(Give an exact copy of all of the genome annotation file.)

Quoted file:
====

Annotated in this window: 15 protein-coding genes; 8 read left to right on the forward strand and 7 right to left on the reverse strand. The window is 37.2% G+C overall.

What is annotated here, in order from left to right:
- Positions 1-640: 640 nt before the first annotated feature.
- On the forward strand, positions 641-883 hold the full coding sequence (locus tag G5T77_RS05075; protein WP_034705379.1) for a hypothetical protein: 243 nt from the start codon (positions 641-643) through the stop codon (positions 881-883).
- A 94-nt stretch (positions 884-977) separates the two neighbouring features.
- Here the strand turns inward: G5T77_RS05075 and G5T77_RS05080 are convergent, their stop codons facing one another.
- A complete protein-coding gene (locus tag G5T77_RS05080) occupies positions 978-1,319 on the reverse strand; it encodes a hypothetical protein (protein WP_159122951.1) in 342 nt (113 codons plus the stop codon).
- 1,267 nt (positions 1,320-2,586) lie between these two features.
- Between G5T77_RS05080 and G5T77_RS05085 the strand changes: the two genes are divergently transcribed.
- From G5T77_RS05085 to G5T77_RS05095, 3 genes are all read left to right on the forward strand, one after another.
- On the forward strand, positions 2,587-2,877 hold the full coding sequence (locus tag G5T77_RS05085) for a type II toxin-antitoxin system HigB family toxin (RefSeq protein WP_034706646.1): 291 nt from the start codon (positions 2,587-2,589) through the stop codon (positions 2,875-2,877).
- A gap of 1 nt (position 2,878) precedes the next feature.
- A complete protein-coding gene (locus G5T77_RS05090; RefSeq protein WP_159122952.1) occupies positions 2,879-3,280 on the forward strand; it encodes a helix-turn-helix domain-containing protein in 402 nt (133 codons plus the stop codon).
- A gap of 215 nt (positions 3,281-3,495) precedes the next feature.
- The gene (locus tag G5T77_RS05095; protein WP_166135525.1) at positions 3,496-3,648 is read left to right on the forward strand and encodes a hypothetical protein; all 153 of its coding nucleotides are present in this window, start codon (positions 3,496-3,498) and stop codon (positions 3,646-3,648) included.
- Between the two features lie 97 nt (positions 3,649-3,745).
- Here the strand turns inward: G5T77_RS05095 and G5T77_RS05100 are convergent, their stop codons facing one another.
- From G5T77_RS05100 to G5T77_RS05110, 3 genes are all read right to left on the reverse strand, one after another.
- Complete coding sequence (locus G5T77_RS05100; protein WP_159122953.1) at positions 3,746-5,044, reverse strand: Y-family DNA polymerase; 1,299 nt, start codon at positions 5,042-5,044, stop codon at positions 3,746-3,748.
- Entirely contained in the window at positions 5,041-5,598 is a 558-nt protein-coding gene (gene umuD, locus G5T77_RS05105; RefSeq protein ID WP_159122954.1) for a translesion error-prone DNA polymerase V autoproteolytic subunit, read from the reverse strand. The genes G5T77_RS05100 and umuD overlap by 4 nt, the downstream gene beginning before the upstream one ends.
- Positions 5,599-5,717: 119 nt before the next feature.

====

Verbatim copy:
Annotated in this window: 15 protein-coding genes; 8 read left to right on the forward strand and 7 right to left on the reverse strand. The window is 37.2% G+C overall.

What is annotated here, in order from left to right:
- Positions 1-640: 640 nt before the first annotated feature.
- On the forward strand, positions 641-883 hold the full coding sequence (locus tag G5T77_RS05075; protein WP_034705379.1) for a hypothetical protein: 243 nt from the start codon (positions 641-643) through the stop codon (positions 881-883).
- A 94-nt stretch (positions 884-977) separates the two neighbouring features.
- Here the strand turns inward: G5T77_RS05075 and G5T77_RS05080 are convergent, their stop codons facing one another.
- A complete protein-coding gene (locus tag G5T77_RS05080) occupies positions 978-1,319 on the reverse strand; it encodes a hypothetical protein (protein WP_159122951.1) in 342 nt (113 codons plus the stop codon).
- 1,267 nt (positions 1,320-2,586) lie between these two features.
- Between G5T77_RS05080 and G5T77_RS05085 the strand changes: the two genes are divergently transcribed.
- From G5T77_RS05085 to G5T77_RS05095, 3 genes are all read left to right on the forward strand, one after another.
- On the forward strand, positions 2,587-2,877 hold the full coding sequence (locus tag G5T77_RS05085) for a type II toxin-antitoxin system HigB family toxin (RefSeq protein WP_034706646.1): 291 nt from the start codon (positions 2,587-2,589) through the stop codon (positions 2,875-2,877).
- A gap of 1 nt (position 2,878) precedes the next feature.
- A complete protein-coding gene (locus G5T77_RS05090; RefSeq protein WP_159122952.1) occupies positions 2,879-3,280 on the forward strand; it encodes a helix-turn-helix domain-containing protein in 402 nt (133 codons plus the stop codon).
- A gap of 215 nt (positions 3,281-3,495) precedes the next feature.
- The gene (locus tag G5T77_RS05095; protein WP_166135525.1) at positions 3,496-3,648 is read left to right on the forward strand and encodes a hypothetical protein; all 153 of its coding nucleotides are present in this window, start codon (positions 3,496-3,498) and stop codon (positions 3,646-3,648) included.
- Between the two features lie 97 nt (positions 3,649-3,745).
- Here the strand turns inward: G5T77_RS05095 and G5T77_RS05100 are convergent, their stop codons facing one another.
- From G5T77_RS05100 to G5T77_RS05110, 3 genes are all read right to left on the reverse strand, one after another.
- Complete coding sequence (locus G5T77_RS05100; protein WP_159122953.1) at positions 3,746-5,044, reverse strand: Y-family DNA polymerase; 1,299 nt, start codon at positions 5,042-5,044, stop codon at positions 3,746-3,748.
- Entirely contained in the window at positions 5,041-5,598 is a 558-nt protein-coding gene (gene umuD, locus G5T77_RS05105; RefSeq protein ID WP_159122954.1) for a translesion error-prone DNA polymerase V autoproteolytic subunit, read from the reverse strand. The genes G5T77_RS05100 and umuD overlap by 4 nt, the downstream gene beginning before the upstream one ends.
- Positions 5,599-5,717: 119 nt before the next feature.